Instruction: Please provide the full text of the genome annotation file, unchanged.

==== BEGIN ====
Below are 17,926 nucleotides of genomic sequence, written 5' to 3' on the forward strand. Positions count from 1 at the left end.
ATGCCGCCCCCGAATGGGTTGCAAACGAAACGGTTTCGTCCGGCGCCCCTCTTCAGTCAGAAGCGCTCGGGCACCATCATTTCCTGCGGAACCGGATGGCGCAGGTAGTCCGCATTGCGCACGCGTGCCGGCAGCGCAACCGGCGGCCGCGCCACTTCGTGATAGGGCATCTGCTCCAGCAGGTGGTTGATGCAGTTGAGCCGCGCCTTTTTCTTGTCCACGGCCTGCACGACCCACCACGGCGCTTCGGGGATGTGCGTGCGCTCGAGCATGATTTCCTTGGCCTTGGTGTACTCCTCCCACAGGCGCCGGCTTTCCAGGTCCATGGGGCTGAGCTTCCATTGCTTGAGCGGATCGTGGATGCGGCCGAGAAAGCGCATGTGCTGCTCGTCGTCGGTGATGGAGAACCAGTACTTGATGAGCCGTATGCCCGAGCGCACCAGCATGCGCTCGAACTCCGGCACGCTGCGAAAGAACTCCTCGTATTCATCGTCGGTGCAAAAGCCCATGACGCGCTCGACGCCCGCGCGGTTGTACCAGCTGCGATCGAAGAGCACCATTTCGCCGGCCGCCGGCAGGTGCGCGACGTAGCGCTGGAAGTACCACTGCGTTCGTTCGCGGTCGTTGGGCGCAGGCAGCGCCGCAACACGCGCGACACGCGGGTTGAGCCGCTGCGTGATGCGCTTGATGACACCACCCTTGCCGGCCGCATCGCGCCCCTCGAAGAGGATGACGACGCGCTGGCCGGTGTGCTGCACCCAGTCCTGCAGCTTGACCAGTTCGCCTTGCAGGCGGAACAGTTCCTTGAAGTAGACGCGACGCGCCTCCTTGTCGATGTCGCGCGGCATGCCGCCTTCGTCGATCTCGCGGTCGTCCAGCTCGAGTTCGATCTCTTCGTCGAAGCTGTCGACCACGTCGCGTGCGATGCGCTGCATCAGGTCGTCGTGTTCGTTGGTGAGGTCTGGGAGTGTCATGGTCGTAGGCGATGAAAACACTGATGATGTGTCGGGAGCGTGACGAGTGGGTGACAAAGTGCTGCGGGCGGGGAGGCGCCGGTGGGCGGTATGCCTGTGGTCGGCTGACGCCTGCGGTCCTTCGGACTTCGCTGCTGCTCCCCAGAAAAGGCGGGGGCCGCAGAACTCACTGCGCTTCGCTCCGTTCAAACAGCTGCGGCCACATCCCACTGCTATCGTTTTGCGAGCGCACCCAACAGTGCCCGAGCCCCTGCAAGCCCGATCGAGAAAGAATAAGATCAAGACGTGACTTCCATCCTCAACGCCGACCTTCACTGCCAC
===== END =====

Below are 17,926 nucleotides of genomic sequence, written 5' to 3' on the forward strand. Positions count from 1 at the left end.
ATGCCGCCCCCGAATGGGTTGCAAACGAAACGGTTTCGTCCGGCGCCCCTCTTCAGTCAGAAGCGCTCGGGCACCATCATTTCCTGCGGAACCGGATGGCGCAGGTAGTCCGCATTGCGCACGCGTGCCGGCAGCGCAACCGGCGGCCGCGCCACTTCGTGATAGGGCATCTGCTCCAGCAGGTGGTTGATGCAGTTGAGCCGCGCCTTTTTCTTGTCCACGGCCTGCACGACCCACCACGGCGCTTCGGGGATGTGCGTGCGCTCGAGCATGATTTCCTTGGCCTTGGTGTACTCCTCCCACAGGCGCCGGCTTTCCAGGTCCATGGGGCTGAGCTTCCATTGCTTGAGCGGATCGTGGATGCGGCCGAGAAAGCGCATGTGCTGCTCGTCGTCGGTGATGGAGAACCAGTACTTGATGAGCCGTATGCCCGAGCGCACCAGCATGCGCTCGAACTCCGGCACGCTGCGAAAGAACTCCTCGTATTCATCGTCGGTGCAAAAGCCCATGACGCGCTCGACGCCCGCGCGGTTGTACCAGCTGCGATCGAAGAGCACCATTTCGCCGGCCGCCGGCAGGTGCGCGACGTAGCGCTGGAAGTACCACTGCGTTCGTTCGCGGTCGTTGGGCGCAGGCAGCGCCGCAACACGCGCGACACGCGGGTTGAGCCGCTGCGTGATGCGCTTGATGACACCACCCTTGCCGGCCGCATCGCGCCCCTCGAAGAGGATGACGACGCGCTGGCCGGTGTGCTGCACCCAGTCCTGCAGCTTGACCAGTTCGCCTTGCAGGCGGAACAGTTCCTTGAAGTAGACGCGACGCGCCTCCTTGTCGATGTCGCGCGGCATGCCGCCTTCGTCGATCTCGCGGTCGTCCAGCTCGAGTTCGATCTCTTCGTCGAAGCTGTCGACCACGTCGCGTGCGATGCGCTGCATCAGGTCGTCGTGTTCGTTGGTGAGGTCTGGGAGTGTCATGGTCGTAGGCGATGAAAACACTGATGATGTGTCGGGAGCGTGACGAGTGGGTGACAAAGTGCTGCGGGCGGGGAGGCGCCGGTGGGCGGTATGCCTGTGGTCGGCTGACGCCTGCGGTCCTTCGGACTTCGCTGCTGCTCCCCAGAAAAGGCGGGGGCCGCAGAACTCACTGCGCTTCGCTCCGTTCAAACAGCTGCGGCCACATCCCACTGCTATCGTTTTGCGAGCGCACCCAACAGTGCCCGAGCCCCTGCAAGCCCGATCGAGAAAGAATAAGATCAAGACGTGACTTCCATCCTCAACGCCGACCTTCACTGCCAC